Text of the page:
“We can’t disclose those figures I’m afraid.”
This was the reply I received to a series of questions from a fellow who should know, Paul Spires, the general manager of Aston Martin Works in Newport-Pagnell, County Buckinghamshire, England.
Situated in the “historic home of Aston Martin” since 1959 – effectively the fifth Aston factory, following earlier stints in London and Middlesex – the AM Works is the keeper of the brand’s historic flame, offering “heritage services” for all late model Aston’s including “heritage upgrades” as well as a menu of other services.
The Works website and company brochures tout Newport-Pagnell as the font of all things AM. “Aston Martin Works is now the largest, best equipped and most knowledgeable heritage restoration center in the world.”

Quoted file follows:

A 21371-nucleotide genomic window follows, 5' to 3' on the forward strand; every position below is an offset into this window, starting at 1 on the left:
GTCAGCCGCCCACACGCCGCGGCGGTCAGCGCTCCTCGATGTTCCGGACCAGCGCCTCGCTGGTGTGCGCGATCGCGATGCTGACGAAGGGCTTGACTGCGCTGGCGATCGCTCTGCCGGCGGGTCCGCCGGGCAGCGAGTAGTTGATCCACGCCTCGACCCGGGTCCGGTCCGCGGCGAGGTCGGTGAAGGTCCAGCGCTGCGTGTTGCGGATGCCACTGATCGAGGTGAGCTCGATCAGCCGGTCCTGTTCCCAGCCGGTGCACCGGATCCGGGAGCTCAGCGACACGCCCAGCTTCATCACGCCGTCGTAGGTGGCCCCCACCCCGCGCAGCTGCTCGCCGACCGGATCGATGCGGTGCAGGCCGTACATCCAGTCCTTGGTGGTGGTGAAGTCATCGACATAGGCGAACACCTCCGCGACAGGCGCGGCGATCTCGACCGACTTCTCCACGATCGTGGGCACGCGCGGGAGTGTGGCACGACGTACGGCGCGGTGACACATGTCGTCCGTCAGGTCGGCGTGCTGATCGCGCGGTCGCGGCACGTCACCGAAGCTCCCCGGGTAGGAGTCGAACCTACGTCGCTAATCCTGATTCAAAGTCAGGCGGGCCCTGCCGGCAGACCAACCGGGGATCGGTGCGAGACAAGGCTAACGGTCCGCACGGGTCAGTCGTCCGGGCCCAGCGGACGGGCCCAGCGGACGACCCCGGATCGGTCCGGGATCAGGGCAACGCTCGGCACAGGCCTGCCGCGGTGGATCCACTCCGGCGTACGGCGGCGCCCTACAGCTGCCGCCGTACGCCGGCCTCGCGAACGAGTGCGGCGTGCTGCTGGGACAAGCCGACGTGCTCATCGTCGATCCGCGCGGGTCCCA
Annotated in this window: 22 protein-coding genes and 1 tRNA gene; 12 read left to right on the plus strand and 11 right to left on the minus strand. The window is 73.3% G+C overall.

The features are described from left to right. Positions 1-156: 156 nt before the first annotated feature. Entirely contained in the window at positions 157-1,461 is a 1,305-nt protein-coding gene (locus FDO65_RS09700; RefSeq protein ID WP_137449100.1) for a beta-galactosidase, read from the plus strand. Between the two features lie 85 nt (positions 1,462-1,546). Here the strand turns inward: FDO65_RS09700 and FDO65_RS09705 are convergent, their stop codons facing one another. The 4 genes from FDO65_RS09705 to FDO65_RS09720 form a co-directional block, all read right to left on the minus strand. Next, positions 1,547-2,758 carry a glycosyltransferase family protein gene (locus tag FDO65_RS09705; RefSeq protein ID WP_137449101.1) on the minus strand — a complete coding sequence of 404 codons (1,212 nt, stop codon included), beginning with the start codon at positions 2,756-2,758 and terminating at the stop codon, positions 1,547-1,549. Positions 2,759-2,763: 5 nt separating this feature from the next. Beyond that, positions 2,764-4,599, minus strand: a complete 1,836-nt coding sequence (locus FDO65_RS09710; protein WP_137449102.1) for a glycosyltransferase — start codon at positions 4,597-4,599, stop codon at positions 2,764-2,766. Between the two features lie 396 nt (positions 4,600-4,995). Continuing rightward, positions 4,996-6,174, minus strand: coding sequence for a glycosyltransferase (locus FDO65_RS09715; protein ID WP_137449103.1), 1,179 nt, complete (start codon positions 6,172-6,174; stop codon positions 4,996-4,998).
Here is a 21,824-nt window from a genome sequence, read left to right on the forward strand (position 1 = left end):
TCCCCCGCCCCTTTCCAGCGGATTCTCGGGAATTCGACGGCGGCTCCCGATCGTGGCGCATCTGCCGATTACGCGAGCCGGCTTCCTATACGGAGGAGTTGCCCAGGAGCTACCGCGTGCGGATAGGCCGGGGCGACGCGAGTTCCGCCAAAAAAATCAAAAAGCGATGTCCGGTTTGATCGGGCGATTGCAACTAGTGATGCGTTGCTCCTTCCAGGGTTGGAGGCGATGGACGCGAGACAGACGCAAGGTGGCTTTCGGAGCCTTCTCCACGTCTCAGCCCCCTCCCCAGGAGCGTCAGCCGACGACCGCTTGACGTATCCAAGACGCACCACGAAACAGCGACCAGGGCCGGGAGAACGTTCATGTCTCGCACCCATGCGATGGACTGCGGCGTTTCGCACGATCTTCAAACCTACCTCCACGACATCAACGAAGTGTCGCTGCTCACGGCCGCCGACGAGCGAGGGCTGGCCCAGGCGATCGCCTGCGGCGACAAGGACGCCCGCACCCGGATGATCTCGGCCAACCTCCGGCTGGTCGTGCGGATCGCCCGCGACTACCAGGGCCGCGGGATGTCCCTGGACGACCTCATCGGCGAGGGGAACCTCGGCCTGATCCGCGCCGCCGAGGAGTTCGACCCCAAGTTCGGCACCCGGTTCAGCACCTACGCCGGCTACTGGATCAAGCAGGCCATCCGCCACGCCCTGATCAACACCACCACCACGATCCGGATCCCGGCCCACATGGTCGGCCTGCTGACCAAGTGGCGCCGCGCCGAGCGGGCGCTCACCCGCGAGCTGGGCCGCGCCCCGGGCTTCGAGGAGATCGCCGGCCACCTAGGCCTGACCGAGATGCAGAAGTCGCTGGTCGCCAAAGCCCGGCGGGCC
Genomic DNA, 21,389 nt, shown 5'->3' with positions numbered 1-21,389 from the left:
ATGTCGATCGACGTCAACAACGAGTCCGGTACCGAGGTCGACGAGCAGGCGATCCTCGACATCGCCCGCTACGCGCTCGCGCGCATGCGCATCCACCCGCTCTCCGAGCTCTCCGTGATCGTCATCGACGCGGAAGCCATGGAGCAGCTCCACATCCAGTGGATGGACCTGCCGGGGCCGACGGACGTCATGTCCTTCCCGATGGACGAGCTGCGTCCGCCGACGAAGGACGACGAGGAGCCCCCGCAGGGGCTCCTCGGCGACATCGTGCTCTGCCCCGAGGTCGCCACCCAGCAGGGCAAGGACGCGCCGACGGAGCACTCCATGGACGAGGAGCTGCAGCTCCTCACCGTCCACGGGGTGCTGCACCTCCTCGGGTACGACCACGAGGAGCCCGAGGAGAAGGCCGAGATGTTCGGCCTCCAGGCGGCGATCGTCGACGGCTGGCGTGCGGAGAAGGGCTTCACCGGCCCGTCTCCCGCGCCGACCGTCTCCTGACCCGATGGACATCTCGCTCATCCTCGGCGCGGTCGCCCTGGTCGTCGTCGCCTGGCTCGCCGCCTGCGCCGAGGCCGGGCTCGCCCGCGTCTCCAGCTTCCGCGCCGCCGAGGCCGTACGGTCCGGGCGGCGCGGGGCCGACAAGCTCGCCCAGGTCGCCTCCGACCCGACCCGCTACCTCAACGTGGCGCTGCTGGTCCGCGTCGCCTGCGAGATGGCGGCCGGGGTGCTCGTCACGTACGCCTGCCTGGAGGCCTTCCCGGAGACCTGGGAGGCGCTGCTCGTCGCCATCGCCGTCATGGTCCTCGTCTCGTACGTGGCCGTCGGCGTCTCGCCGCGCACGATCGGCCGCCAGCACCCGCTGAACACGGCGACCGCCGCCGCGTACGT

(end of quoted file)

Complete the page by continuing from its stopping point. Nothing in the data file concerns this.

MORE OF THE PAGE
So why can’t the Works general manager “disclose” how many of Aston’s already imposing Virages received the full “Works Service conversion” that resulted in the very rare and lusted-after British muscle car you see here?
Why is Aston Martin unable to divulge how many of the converted cars were right-hand-drive or left-hand-drive or how many were equipped with manual gearboxes?
Three reasons as far as anyone can tell: the plight of Aston Martin in the late 1980s/early 1990s, poor record-keeping and the English penchant for doing rather grand things in convoluted fashion.
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